2. ^ "Useful Daughter". Time (magazine). January 2, 1939. Retrieved 2007-06-18. When the late Jay Gould, maker and breaker of railroads, lay dying, his devoted daughter Helen, then 24, was a constant attendant at his bedside. Last week at Roxbury, New York, Jay Gould's birthplace, she died, after a stroke, an extraordinary daughter of an extraordinary father, of an extraordinary family. 
  3. ^ "Helen Against Revolution". Time magazine. January 25, 1932. Retrieved 2008-07-30. It was not until 1913 that she married Railman Finley Johnson Shepard. In the 45 years of her spinsterhood—she was plain, plump, not much concerned with "Society"—she dedicated herself to good works while her brothers and sister went out in the world. She scarcely approved of Sister Anna, who spent much money, married successively Count Boniface ("Boni") de Castellane and the Duc de Talleyrand; or smart Brother Frank Jay twice-divorced, who dabbled (and still does) in French gambling palaces; or her late Brother George Jay, whose second wife (Guinevere Sinclair) bore him three children before he married her in 1921. Helen Gould stayed by her father, who trained her in finance, took her in his confidence before he died of tuberculosis in 1892.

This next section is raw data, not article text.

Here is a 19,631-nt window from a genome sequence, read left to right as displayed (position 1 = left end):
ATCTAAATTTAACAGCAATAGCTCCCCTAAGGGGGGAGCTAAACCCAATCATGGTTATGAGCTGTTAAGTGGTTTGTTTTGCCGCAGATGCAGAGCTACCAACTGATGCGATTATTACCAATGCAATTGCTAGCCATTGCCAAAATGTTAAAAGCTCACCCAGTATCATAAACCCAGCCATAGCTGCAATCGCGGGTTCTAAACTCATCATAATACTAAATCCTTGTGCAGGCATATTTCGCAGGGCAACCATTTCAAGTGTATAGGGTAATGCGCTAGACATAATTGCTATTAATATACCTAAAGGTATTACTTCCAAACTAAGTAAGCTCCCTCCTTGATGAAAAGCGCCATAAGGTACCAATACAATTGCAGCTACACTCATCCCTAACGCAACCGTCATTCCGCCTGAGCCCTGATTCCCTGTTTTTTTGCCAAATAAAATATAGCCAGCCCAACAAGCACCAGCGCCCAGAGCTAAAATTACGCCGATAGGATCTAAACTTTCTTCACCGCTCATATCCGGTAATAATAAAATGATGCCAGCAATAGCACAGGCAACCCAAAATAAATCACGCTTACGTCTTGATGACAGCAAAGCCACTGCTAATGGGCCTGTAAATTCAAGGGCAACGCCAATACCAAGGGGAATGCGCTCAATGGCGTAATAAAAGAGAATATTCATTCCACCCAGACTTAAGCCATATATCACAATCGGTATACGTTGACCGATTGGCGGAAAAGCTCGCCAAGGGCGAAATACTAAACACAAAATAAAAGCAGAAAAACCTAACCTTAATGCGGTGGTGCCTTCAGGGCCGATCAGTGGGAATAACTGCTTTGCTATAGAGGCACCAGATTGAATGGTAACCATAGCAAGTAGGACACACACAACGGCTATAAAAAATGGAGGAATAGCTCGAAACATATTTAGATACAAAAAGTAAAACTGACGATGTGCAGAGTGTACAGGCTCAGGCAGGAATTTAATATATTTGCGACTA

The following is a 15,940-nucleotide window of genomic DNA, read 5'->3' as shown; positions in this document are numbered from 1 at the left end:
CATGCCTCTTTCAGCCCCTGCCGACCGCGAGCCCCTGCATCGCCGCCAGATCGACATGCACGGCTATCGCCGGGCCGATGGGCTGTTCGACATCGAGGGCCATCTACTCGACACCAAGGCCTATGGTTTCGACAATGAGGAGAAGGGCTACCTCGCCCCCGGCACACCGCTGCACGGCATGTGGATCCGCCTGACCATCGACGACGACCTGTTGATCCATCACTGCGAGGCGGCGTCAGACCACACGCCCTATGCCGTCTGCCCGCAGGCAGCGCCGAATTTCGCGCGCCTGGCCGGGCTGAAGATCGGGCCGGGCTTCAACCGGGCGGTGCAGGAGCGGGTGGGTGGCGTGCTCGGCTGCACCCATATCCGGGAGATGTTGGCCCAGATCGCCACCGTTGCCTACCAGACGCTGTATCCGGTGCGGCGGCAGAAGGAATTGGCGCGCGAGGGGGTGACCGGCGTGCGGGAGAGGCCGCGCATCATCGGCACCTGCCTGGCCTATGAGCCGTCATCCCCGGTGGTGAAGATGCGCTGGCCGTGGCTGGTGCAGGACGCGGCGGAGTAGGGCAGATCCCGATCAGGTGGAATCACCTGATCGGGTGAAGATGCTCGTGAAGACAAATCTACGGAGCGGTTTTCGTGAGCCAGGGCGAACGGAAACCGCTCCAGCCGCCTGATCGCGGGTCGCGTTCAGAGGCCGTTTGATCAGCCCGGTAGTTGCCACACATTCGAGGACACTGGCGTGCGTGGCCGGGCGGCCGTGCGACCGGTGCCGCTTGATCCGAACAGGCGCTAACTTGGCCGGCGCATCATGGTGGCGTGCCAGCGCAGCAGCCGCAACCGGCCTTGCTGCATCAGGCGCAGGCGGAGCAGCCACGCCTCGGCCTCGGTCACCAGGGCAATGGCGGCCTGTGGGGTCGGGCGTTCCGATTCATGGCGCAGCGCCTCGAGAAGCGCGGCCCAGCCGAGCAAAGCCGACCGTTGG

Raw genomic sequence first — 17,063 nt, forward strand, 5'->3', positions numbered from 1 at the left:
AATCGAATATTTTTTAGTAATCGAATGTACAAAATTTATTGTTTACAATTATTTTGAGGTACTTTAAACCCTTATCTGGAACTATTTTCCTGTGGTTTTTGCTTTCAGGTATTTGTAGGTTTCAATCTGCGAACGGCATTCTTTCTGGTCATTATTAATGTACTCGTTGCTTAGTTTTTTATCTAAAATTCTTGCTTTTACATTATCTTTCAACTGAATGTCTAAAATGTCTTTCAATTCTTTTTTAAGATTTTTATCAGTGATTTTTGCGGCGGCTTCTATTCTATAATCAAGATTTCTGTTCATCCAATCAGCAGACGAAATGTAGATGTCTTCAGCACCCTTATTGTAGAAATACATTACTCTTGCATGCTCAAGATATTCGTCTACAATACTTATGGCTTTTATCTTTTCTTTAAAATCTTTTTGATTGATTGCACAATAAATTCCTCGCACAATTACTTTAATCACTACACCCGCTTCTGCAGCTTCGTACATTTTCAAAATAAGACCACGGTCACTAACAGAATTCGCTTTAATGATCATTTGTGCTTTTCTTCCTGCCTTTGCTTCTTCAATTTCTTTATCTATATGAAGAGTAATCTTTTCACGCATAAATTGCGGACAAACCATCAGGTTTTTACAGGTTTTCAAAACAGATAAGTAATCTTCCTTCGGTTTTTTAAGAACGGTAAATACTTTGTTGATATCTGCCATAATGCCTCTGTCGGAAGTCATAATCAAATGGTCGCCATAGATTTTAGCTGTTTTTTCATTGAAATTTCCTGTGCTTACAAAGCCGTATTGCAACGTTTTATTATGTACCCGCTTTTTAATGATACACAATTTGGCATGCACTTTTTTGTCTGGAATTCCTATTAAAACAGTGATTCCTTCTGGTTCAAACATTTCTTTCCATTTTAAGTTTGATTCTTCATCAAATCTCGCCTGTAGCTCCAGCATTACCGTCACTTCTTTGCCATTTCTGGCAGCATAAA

4. ^ "Helen Gould Weds. Her Hudson Home a Floral Garden for Her Marriage to Finley J. Shepard.". New York Times. January 23, 1913. Retrieved 2007-06-18. The wedding of Miss Helen Miller Gould and Finley J. Shepard, Eastern representative of the Missouri Pacific Railroad, part of the great railroad system created by Jay Gould, the bride's father, was solemnized yesterday at 12:30 o'clock at Lyndhurst, the magnificent country estate of the bride at Tarrytown-on-the-Hudson. 
  5. ^ a b c Wikisource-logo.svg Rines, George Edwin, ed. (1920). "Shepard, Helen Miller". Encyclopedia Americana. 
  6. ^ Snow, Alice Northrop (1943). The Story of Helen Gould. F. H. Revell. 
  7. ^ "1,500 In Tribute To Mrs. Shepard; Society, Finance And Patriotic And Religious Groups Are Represented At Service Her Charities Win Praise Dr. Sizoo Conducts Funeral. Dr. Samuel M. Zwemer Delivers Eulogy. Dr. Zwemer Gives Eulogy Among Relatives Present.". New York Times. December 24, 1938. Retrieved 2007-06-18. Leaders in society and finance joined with representatives of many patriotic and religious organizations in tribute to Mrs. Finley J. Shepard, philanthropist, at funeral services yesterday at the Collegiate Reformed Church of St. Nicholas, Fifth Avenue and Forty-eighth Street. More than 1,500 persons, 
  8. ^ "Mrs. F. J. Shepard Dies of a Stroke. Former Helen Gould, Famous for Philanthropy, Stricken at Her Summer Home Gave Away Much of Fortune. Mrs. Finley J. Shepard Is Stricken at 70. Philanthropist and Daughter of Jay Gould Got Permission to Marry. Wed at Lyndhurst. Benefactions in War With Spain. Descendant of Pioneers.". New York Times. December 21, 1938. Retrieved 2007-06-18. Mrs. Finley J. Shepard of New York, the former Helen Gould, who was famous for her philanthropies in many fields, died at her Summer home here at 12:15 this morning, after being in a coma for more than 24 hours. She had suffered an apoplectic stroke ten days ago, and had been ill for two months. Her age was 70 years.